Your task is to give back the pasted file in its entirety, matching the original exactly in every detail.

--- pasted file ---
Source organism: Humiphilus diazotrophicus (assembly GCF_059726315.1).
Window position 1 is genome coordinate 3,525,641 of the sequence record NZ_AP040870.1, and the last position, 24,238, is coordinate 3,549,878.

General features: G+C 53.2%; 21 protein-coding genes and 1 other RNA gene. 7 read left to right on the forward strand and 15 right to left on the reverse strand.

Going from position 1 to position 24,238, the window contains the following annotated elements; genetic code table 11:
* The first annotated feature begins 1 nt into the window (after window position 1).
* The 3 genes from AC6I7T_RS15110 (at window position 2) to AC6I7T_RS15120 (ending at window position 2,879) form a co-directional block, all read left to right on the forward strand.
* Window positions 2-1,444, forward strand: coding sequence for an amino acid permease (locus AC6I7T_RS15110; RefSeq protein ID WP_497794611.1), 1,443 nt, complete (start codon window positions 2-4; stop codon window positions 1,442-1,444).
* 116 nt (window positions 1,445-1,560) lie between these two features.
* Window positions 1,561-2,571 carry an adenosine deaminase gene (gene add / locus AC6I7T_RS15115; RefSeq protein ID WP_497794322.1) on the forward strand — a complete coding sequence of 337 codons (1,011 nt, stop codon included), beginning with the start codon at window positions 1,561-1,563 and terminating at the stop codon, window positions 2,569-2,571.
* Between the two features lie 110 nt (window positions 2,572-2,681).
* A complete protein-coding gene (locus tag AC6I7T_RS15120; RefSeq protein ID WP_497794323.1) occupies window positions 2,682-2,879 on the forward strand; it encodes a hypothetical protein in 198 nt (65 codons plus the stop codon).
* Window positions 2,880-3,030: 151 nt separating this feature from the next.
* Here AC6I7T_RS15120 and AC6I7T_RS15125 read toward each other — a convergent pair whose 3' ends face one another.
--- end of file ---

Source organism: Humiphilus diazotrophicus (assembly GCF_059726315.1).
Window position 1 is genome coordinate 3,525,641 of the sequence record NZ_AP040870.1, and the last position, 24,238, is coordinate 3,549,878.

General features: G+C 53.2%; 21 protein-coding genes and 1 other RNA gene. 7 read left to right on the forward strand and 15 right to left on the reverse strand.

Going from position 1 to position 24,238, the window contains the following annotated elements; genetic code table 11:
* The first annotated feature begins 1 nt into the window (after window position 1).
* The 3 genes from AC6I7T_RS15110 (at window position 2) to AC6I7T_RS15120 (ending at window position 2,879) form a co-directional block, all read left to right on the forward strand.
* Window positions 2-1,444, forward strand: coding sequence for an amino acid permease (locus AC6I7T_RS15110; RefSeq protein ID WP_497794611.1), 1,443 nt, complete (start codon window positions 2-4; stop codon window positions 1,442-1,444).
* 116 nt (window positions 1,445-1,560) lie between these two features.
* Window positions 1,561-2,571 carry an adenosine deaminase gene (gene add / locus AC6I7T_RS15115; RefSeq protein ID WP_497794322.1) on the forward strand — a complete coding sequence of 337 codons (1,011 nt, stop codon included), beginning with the start codon at window positions 1,561-1,563 and terminating at the stop codon, window positions 2,569-2,571.
* Between the two features lie 110 nt (window positions 2,572-2,681).
* A complete protein-coding gene (locus tag AC6I7T_RS15120; RefSeq protein ID WP_497794323.1) occupies window positions 2,682-2,879 on the forward strand; it encodes a hypothetical protein in 198 nt (65 codons plus the stop codon).
* Window positions 2,880-3,030: 151 nt separating this feature from the next.
* Here AC6I7T_RS15120 and AC6I7T_RS15125 read toward each other — a convergent pair whose 3' ends face one another.